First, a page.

Alternatively or additionally, the radiation therapy device can be a helical tomotherapy device, which includes a slip-ring rotating gantry or an intensity modulated arc therapy device (IMAT), which uses rotational cone beams of varying shapes to achieve intensity modulation instead of rotating fan beams. In still another alternative, the radiation therapy device can be a simplified intensity modulated arc therapy (SIMAT) device which uses multiple arcs, or a sweeping window arc therapy device (SWAT), which sweeps the MLC leaf positions across the target planning volume (TPV) with rotation. In yet another alternative, the radiation therapy device can be a volumetric modulated arc therapy (VMAT) device where dose rate, beam aperture shape, and the speed of rotation can be continuously varied to deliver the prescribed dose to the TPV. In yet another alternative, the radiation therapy device can be a volumetric high-definition (or hyperarc) therapy (HDRT) device where does rate, beam aperture shape, speed of rotation and orientation of the patient support can be continuously varied to deliver the prescribed does to the TPV. Indeed, any type of IMRT device can be employed as the radiation therapy device of system 100. For example, embodiments of the disclosed subject matter can be applied to image-guided radiation therapy (IGRT) devices. Each type of radiation therapy device can be accompanied by a corresponding radiation plan and radiation delivery procedure.

The controller 116 can include a computer with appropriate hardware such as a processor, and an operating system for running various software programs and/or communication applications. The controller 116 can include software programs that operate to communicate with the radiation therapy device, which software programs are operable to receive data from external software programs and hardware. The computer can also include any suitable input/output (I/O) devices 117, which can be adapted to allow communication between controller 116 and a user of the radiation therapy system 100, e.g., medical personnel. For example, the controller can be provided with I/O interfaces, storage devices, memory, keyboard, mouse, monitor, printers, scanner, etc.

Alternatively or additionally, the I/O devices 117 can provide access to a network (not shown) for transmitting data between controller 116 and remote systems. For example, the controller 116 can be networked via I/O 117 with other computers and radiation therapy systems. Both the radiation therapy device 100 and the controller 116 can communicate with a network as well as databases and servers, for example, a dose calculation server (e.g., distributed dose calculation framework) and/or a treatment planning system 118 and/or a radiation therapy management system. The controller 116 may also be configured to transfer medical image related data between different pieces of medical equipment.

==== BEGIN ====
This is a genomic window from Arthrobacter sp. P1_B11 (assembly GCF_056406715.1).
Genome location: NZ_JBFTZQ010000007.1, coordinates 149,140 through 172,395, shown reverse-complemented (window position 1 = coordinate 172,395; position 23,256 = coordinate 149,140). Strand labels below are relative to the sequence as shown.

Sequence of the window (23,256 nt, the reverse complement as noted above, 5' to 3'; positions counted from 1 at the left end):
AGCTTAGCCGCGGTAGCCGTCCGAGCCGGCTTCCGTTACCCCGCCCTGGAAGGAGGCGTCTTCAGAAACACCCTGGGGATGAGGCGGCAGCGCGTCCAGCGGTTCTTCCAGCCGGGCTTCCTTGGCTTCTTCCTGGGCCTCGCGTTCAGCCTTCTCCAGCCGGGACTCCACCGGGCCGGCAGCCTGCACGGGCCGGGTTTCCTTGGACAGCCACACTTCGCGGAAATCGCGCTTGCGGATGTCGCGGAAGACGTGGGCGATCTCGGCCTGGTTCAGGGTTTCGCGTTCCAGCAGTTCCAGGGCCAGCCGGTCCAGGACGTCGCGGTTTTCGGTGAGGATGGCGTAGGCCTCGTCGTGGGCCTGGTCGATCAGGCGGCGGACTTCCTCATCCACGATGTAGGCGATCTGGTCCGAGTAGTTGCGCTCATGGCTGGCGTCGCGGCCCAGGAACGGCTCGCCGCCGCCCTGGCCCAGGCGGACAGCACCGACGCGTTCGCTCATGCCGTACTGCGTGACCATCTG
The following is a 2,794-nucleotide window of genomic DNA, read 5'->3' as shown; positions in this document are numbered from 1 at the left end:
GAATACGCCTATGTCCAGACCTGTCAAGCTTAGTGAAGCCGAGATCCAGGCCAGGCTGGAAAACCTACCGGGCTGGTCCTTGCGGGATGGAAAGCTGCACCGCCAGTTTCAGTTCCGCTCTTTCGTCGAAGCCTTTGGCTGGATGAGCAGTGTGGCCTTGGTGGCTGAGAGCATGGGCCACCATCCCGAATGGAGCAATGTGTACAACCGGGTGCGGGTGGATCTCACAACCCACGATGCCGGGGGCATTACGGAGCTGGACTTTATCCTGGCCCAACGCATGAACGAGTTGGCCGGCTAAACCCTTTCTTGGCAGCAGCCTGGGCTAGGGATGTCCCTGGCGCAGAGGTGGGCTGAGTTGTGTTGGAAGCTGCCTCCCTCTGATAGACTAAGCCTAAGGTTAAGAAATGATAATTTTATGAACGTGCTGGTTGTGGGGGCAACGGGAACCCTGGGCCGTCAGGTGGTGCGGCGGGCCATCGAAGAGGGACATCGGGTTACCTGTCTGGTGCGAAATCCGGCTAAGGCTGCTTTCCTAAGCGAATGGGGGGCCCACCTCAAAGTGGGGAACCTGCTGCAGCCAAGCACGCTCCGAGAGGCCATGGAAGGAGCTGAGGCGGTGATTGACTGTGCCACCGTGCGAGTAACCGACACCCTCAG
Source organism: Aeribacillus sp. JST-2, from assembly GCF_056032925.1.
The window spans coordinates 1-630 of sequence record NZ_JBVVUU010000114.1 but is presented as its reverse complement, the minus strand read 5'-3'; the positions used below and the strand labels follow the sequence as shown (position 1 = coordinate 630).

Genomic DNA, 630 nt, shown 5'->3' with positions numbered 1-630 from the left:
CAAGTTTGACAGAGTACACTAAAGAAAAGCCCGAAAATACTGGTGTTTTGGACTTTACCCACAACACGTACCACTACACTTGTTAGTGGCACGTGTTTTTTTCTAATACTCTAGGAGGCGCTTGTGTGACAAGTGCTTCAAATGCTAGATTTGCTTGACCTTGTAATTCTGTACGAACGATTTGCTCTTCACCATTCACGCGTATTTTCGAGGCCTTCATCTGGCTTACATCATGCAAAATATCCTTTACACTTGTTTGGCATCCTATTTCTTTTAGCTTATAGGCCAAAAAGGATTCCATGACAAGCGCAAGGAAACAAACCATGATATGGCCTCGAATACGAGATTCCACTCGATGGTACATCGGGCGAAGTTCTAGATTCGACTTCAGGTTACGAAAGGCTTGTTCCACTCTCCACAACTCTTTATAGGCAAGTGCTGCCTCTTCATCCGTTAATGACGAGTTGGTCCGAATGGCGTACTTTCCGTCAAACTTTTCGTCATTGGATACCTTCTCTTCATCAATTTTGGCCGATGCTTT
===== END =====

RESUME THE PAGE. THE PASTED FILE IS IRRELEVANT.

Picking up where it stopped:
The system 100 can also include a plurality of modules containing programmed instructions (e.g., as part of controller 116, or as separate modules within system 100, or integrated into other components of system 100), which instructions cause system 100 to perform different functions related to radiation therapy/surgery, as discussed herein, when executed. Computer program code for carrying out operations as described herein may be written in any programming language, for example, C or C++ programming language.

FIG. 4A shows an exemplary process flow for configuration and use of a radiation therapy system, including installation product acceptance 202, commissioning 406, medical treatment 214, and periodic quality assurance 420, according to various embodiments of the disclosed subject matter. After the radiation therapy system is delivered and installed at a new location, it is subject to acceptance testing 204, which is conducted according to a predetermined procedure (e.g., agreed to by the manufacturer and end user) to ensure that the installed system meets the manufacturer's specifications for the system and end-user-specific requirements, as well as to ensure the safety of patients and operators during subsequent use of the radiation therapy system.